An investigation into a military plane crash in Spain last month is in the early stages, but investigators already have a theory as to what went wrong: computer data that control the Airbus A400M military carrier's turboprop engines had accidentally been wiped from the system. The files—called "torque calibration parameters"—are installed on an engine's computer and interpret sensor readings on an engine's torque, adjusting the speed of the propellers accordingly. Without the data, an engine can't run as the propellers turn too slowly, reports the BBC. During the plane's first test flight on May 9, three of the four engines froze shortly after takeoff. Four of six on board died in the crash. Sources tell Reuters the data was unintentionally removed while software was being installed at an Airbus facility. Safety checks failed to notice the problem, and pilots were only alerted when they reached 400 feet in the air.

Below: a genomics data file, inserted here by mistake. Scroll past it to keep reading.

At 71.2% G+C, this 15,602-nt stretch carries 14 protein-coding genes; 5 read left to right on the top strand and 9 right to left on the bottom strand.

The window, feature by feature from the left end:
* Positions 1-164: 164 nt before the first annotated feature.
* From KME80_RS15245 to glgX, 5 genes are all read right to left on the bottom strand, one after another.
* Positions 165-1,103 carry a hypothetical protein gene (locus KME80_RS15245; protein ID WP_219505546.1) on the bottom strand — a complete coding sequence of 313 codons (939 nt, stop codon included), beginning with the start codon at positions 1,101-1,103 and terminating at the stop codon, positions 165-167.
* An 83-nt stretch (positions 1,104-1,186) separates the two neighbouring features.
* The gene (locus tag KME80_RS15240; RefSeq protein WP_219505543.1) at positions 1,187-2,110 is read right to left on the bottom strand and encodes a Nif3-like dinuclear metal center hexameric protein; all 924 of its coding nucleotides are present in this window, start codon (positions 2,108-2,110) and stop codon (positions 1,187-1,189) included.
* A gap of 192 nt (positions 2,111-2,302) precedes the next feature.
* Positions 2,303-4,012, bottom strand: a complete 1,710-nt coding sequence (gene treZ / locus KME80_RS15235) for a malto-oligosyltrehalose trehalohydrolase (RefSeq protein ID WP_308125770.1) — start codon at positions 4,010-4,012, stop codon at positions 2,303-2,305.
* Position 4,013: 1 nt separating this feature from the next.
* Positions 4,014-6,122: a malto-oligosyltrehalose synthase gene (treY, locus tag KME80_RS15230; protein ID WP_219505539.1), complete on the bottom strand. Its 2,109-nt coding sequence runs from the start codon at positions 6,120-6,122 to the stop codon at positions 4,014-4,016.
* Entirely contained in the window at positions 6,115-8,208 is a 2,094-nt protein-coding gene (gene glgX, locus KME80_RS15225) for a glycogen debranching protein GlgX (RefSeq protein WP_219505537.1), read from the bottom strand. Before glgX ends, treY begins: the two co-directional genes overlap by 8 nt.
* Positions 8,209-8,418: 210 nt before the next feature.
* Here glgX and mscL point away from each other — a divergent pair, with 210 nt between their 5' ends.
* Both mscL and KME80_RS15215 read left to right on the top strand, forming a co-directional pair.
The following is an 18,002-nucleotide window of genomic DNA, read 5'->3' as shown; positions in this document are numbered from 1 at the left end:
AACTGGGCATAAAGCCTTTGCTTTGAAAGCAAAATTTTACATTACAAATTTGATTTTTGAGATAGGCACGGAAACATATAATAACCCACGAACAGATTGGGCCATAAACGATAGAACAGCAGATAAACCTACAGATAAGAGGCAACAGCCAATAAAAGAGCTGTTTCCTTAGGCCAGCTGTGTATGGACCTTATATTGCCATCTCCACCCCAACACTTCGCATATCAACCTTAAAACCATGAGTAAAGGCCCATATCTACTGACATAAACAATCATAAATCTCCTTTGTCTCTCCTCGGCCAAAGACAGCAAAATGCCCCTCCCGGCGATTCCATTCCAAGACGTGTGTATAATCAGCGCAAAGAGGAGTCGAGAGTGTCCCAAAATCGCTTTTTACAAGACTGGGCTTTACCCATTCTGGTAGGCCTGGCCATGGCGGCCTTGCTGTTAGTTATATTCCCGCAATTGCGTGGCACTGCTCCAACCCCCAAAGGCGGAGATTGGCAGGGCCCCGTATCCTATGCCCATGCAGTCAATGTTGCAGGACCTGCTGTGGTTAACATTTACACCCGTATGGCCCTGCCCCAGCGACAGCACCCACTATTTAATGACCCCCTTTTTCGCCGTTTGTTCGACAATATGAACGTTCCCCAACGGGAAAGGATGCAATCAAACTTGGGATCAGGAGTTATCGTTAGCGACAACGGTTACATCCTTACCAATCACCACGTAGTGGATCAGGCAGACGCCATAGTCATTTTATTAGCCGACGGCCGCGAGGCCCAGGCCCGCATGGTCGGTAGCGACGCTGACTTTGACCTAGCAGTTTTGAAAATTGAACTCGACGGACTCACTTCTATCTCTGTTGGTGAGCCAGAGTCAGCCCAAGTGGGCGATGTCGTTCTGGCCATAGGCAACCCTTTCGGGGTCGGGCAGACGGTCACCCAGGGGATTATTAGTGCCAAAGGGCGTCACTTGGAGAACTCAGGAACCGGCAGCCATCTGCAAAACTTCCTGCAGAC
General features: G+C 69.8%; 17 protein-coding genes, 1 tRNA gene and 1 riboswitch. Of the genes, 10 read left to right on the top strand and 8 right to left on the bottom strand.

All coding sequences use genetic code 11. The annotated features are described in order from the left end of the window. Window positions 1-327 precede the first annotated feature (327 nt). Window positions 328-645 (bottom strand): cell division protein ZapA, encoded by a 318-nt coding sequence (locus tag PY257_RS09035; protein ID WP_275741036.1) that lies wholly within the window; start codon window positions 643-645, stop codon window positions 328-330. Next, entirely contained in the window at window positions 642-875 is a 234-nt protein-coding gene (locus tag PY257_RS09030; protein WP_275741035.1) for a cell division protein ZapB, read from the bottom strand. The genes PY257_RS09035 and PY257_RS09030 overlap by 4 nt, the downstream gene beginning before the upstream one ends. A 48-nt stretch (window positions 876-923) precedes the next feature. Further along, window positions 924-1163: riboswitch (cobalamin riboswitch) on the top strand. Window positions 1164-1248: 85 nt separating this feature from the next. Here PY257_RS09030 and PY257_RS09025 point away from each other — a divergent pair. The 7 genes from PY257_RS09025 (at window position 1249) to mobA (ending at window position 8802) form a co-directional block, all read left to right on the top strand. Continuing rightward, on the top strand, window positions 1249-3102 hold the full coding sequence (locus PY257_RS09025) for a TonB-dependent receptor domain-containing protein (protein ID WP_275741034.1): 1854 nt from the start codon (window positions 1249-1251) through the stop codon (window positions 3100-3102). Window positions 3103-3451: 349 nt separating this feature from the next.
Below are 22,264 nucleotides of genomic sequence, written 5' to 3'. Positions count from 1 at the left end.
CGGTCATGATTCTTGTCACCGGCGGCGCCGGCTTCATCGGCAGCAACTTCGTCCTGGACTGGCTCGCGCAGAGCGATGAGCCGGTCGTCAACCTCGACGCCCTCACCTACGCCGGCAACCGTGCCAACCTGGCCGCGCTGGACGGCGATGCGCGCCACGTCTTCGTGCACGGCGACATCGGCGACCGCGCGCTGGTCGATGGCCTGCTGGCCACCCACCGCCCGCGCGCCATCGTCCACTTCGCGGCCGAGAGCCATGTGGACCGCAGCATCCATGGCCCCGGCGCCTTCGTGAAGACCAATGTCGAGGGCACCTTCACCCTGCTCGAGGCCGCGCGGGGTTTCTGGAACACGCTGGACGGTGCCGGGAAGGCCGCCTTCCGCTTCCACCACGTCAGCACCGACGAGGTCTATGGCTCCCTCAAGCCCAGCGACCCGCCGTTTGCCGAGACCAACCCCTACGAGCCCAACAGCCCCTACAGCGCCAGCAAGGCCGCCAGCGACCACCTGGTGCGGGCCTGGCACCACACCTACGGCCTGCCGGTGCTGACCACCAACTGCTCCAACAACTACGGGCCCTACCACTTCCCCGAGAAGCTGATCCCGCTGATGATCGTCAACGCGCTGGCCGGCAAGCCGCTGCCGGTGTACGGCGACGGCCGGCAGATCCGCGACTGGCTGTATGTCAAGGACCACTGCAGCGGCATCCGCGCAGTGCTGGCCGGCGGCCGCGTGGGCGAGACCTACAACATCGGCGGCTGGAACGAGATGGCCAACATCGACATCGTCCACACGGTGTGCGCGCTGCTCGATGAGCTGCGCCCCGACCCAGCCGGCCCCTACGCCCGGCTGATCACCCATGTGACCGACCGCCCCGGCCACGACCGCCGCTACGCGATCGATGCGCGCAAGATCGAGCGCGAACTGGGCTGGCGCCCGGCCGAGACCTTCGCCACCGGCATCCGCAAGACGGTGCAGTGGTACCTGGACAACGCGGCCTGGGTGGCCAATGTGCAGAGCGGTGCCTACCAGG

The plane, which cost $22.5 billion to develop, was designed in 2009 to inform pilots of an issue at such a height, rather than on the ground, partly because the likelihood of a failure was small. That system was again approved last year. "Nobody imagined a problem like this could happen to three engines," a source says. The plane had been purchased by Turkey and was on a pre-delivery test flight, and several other countries have since received A400M deliveries. Spain, Britain, Germany, Turkey, and Malaysia have all grounded the planes, reports the Local. Though Spain has banned Airbus from flying new A400M models for now, the company will fly a "development" plane at the Paris Air Show next week. "We have complete confidence in the A400M, and we are delighted to fly our demo as planned," a rep says. (Airbus' next plane could be a flying doughnut.)